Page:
Several combinations of these principles have been built into all modern high-speed aircraft. But all designs are at best compromises; some high-speed capabilities have to be sacrificed to enable the aircraft to be operative at low speeds e.g., take off and landing. This difficulty has been tackled with variable-sweep wings combining the best of both worlds for high-speed operation the wings can be angled in mid-flight, a drawback of the system is the complex equipment needed to move the wings.
 In order to reduce supersonic wave drag further engineers need to study the wings and fuselage as a unit presented to the on-rushing air. Interestingly they found it important that the areas of consecutive cross-section of the plane, increasing from the nose and decreasing towards the tail, should add up to the smallest possible curve. Under this theory, called the "area rule" the perfect shape would be an egg but the necessity for wings forces compromise. Therefore results will be significant not only for the performance but also for the look of supersonic aircraft and beyond.
 Paying particular attention to a design theory called the "compression lift rule" The basic idea here is that surfaces can be so arranged that shock waves will actually reinforce one another to provide lift, as in a planning speedboat or a rock when skipped across a pool of water. Because shock waves so severely affect an airplane's stability, the greatest problem for a pilot at the sound barrier is the changing control characteristics. A wing has a slowly moving layer of air called the "boundary layer" that clings to its surface.
 Near Mach 1 shock waves can interact with the boundary layer to distort the airflow so that lift may be impaired and control surfaces rendered ineffectual. This disturbance also adds to the turbulent wake, which is created by any conventional wing, whatever its speed. Therefore "wing-shape" and "surface-texture" is obviously important to the strategic control of airflow.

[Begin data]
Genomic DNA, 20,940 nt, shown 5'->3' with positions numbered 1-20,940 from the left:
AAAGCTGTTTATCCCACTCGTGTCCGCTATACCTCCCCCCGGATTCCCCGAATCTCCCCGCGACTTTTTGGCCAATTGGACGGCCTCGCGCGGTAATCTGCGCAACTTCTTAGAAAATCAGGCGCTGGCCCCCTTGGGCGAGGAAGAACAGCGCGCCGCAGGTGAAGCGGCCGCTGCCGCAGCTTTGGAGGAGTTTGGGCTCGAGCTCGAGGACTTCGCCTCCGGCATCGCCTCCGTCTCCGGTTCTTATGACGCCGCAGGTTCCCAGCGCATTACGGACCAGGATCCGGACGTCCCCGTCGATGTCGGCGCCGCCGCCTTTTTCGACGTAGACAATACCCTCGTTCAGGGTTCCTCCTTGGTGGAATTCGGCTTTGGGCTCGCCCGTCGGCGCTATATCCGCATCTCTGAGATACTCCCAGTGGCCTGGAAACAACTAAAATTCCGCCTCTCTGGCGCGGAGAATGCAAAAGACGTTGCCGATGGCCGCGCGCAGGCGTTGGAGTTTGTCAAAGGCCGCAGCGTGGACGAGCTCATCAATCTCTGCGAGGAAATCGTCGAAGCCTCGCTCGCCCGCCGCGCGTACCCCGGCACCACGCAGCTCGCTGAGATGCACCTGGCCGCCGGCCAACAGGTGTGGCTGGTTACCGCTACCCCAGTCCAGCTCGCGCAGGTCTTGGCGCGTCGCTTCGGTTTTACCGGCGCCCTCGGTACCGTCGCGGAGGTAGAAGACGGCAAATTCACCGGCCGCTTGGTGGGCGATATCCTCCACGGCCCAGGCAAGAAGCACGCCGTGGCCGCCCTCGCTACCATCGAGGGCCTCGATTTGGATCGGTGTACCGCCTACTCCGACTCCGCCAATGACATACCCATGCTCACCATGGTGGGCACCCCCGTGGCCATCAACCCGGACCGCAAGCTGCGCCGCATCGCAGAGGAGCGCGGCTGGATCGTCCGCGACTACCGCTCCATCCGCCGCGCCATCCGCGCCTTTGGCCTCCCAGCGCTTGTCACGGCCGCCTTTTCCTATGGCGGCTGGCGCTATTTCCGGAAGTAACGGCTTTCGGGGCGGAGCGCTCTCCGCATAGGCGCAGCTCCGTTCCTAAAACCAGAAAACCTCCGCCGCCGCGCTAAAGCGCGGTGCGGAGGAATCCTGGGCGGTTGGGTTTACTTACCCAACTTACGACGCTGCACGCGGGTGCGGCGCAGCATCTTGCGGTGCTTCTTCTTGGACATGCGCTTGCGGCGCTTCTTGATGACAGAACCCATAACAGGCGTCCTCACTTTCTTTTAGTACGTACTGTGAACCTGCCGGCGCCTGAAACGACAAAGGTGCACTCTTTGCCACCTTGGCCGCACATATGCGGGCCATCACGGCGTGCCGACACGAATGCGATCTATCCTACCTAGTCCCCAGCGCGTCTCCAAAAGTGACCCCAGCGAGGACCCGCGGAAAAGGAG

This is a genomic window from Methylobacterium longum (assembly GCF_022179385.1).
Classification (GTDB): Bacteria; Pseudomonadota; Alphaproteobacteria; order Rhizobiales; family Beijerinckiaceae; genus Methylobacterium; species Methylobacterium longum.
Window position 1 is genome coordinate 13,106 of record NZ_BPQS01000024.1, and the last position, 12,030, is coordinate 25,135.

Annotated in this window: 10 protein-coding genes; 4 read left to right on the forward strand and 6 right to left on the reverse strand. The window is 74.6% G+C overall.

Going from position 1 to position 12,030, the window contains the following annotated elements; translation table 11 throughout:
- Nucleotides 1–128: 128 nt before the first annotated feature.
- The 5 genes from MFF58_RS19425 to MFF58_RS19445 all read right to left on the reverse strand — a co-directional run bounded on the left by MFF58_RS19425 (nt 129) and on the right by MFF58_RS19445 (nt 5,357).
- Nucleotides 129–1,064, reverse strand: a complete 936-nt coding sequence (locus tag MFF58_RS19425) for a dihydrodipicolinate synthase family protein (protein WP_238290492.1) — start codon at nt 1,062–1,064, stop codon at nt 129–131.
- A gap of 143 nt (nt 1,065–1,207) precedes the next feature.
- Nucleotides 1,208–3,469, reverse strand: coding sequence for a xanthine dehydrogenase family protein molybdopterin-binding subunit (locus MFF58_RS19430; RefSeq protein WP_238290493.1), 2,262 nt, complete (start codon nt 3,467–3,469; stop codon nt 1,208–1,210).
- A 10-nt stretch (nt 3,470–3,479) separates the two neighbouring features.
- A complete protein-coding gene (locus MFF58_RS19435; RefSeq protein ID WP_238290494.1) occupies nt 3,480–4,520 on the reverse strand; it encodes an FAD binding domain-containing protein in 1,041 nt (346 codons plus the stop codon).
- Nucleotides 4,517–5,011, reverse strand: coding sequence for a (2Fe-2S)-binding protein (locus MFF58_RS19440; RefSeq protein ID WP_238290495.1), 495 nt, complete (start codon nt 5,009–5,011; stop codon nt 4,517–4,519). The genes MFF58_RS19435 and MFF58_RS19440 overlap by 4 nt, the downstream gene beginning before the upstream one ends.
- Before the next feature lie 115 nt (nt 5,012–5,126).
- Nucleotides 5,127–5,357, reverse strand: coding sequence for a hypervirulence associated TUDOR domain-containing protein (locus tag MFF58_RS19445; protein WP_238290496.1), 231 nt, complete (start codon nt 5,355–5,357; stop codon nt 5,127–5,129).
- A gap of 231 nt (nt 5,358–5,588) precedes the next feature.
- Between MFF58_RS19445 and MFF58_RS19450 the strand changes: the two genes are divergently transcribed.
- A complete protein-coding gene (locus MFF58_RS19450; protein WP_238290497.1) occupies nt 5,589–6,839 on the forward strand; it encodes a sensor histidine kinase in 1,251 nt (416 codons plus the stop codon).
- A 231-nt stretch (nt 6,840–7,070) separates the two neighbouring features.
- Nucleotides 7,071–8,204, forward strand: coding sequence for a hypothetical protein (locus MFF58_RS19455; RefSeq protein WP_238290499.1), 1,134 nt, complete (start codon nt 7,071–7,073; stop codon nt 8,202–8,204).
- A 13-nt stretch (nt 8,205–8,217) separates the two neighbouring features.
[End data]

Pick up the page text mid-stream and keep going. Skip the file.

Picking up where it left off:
[ ... ]
 Vortex Chambers
 C. D. Pengelley published a simplified analysis of two-dimensional vortex fields in 1956. The calculations gave dimensionless pressure and temperature charts and included a numerical example for the two-dimensional vortex flow field. The purpose of the input element of a vortex pressure amplifier is to introduce swirl into the vortex chamber as a function of pressure input. As described above, the input element may be widely different for the various vortex devices: a single tangential orifice in vortex diodes, multiple nozzles located symmetrically to produce the balanced flow required in the Ranque-Hilsch Tube and Swirl Atomizers, and porous coupling elements in vortex inertial sensors to impart the small inertial rotation to the incoming fluid. In vortex valves and pressure amplifiers, the function of the input element includes the noise free mixing of a radial supply flow stream with the tangential control input.
 The simplest design is the two port configuration, where the supply flow enters through a single tangential port mixing of the tangential momentum is accomplished efficiently and uniformly in the annular zone prior to entry into the vortex chamber as long as the annular zone allows free mixing of the control inputs, linear addition and subtraction of any number of pressure inputs is possible in the input elements of a vortex pressure amplifier.
 In general, three basic rotational flow-fields may be encountered in a vortex chamber:
 1. The solid body rotation or forced vortex flow occurs under high viscous coupling. At extreme tangential velocities the apparent viscosity in gases becomes large; values of the order of a thousand times the normal viscosity have been estimated in experimental reports on the Ranque-Hilsch Tube.
 2. The free vortex rotation is defined by constant angular momentum. This mode of rotation may be observed in bodies of gases rotating at comparatively low velocities, when the effective viscosity becomes negligible.
 3. Constant tangential velocity is a unique intermediate velocity distribution between the free vortex and forced vortex rotation. Tangential velocity profiles may be described for all conditions by simple exponential equations.
 For specific velocity distributions, the value of n may be defined:
 =-1 for free vortex velocity distribution
 =0 for constant velocity distribution
 =+1 for forced vortex velocity distribution